Let’s DEWEY This! – the 500’s


I don’t know about your pets, but my dog lives a rich and varied emotional life. Such feelings include:

  • Joy from gnawing on her favorite bone.
  • Mega joy from having her head patted.
  • Ultra mega joy from eating food.
  • And SUPERSONIC ULTRA MEGA JOY(!!) from going for a walk.

See? Rich and varied.

But seriously, anyone with a dog would nod vigorously at the proposal that they have emotions. Mostly I have seen my dog joyful, but I have also seen her disappointed. Guilty. Nervous. Irritated. I have seen my boyfriend’s parents’ dogs lie morosely at the front door when we pet-sit them, whimpering and shunning food until their caretakers return.

Perhaps canines are a special example – they are certainly one of the most intelligent of the non-human species. But how special, really? Could other critters have such emotions?

That is what Dr. Jeffrey Masson set out to discover in his book When Elephants Weep, Dewey Decimal # 591.51, which was this month’s nonfiction pick for the 500’s: the section for natural science. The book covers a range of feelings, from the basic (fear, maternal protection) to the lofty (compassion, justice), and all in between. I’m going to share some tidbits I found most interesting.


Let’s start with grief, as these were the most moving to me. I’m a sucker for a good heart-wrench.


An elephant was observed carrying a dead calf on her head for many days. She set the calf down whenever she stopped to eat, and moved very slowly – a safety hazard for her and thus not an advantageous instinct. The rest of the herd waited up for her, which is another disadvantage to themselves, which “suggests that animals, like people, act on feelings as such, rather than solely for purposes of survival” (page 78).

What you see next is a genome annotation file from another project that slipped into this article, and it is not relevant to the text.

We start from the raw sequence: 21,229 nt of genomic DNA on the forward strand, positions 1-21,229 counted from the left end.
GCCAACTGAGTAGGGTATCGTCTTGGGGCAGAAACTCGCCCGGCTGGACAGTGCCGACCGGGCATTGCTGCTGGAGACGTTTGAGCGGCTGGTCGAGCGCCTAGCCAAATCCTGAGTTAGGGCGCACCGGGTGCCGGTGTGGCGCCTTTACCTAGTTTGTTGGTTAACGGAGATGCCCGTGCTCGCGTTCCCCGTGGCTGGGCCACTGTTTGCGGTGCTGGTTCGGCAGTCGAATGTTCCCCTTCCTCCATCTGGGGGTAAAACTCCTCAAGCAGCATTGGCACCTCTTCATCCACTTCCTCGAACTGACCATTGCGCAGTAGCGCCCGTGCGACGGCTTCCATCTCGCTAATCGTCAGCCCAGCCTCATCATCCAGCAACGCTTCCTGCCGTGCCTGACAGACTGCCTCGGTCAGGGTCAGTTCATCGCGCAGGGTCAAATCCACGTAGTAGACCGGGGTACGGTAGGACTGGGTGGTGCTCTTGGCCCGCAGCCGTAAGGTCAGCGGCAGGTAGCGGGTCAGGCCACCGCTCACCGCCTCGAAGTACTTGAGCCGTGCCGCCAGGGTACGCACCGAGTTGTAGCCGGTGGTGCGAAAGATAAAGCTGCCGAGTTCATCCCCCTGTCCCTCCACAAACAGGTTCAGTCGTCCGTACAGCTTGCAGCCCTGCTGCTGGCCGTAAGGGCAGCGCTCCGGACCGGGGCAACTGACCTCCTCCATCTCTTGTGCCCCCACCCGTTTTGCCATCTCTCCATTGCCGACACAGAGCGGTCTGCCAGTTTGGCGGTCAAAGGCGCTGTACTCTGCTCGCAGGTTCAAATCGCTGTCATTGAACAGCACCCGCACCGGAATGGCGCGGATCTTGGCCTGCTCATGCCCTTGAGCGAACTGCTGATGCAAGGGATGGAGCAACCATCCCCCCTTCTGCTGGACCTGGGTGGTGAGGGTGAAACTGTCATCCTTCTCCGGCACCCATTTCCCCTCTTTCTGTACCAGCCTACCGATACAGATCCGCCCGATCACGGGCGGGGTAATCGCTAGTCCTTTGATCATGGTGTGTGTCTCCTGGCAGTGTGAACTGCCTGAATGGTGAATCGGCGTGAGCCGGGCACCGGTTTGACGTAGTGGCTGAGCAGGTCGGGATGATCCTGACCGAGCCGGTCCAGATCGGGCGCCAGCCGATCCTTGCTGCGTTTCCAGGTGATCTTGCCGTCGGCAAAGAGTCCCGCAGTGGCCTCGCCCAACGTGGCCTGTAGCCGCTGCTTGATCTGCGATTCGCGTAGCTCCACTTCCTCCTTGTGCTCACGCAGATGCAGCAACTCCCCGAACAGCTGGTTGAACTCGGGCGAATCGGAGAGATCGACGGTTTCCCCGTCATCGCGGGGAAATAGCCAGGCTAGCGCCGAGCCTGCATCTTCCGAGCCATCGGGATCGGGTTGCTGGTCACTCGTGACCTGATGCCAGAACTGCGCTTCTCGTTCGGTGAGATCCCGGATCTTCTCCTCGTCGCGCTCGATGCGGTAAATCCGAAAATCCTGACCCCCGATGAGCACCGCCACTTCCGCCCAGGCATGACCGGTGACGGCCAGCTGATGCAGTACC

Two peregrine falcons and their nest of hatchlings were watched by biologist Marcy Cottrell Houle. When the female did not return to the nest after hunting one day, the male called out repeatedly, waiting for her echo. This continued for three days, after which the male sounded a cry described by Houle as “the screeching moan of a wounded animal, the cry of a creature in suffering… I will never doubt that an animal can suffer emotions that we humans think belong to our species alone” (page 91).

A chimpanzee was observed by Jane Goodall mourning the death of his mother. For hours after her passing the chimp tugged at the body until he finally grew weary. Three days later, he was found staring at his mother’s nest. A month later, the young chimp died as well, which Goodall did not shy from saying was a death from grief.

A young elk guarded the body of another elk after it had been killed by coyotes. The rest of the herd continued on while the one remaining elk spent two days chasing predators away and nuzzling its fallen friend. This was highly disadvantageous for the elk, yet it did it anyway. It only rejoined the herd after it was unable to stop the coyotes from eating the body.


Now, some uplifting stories!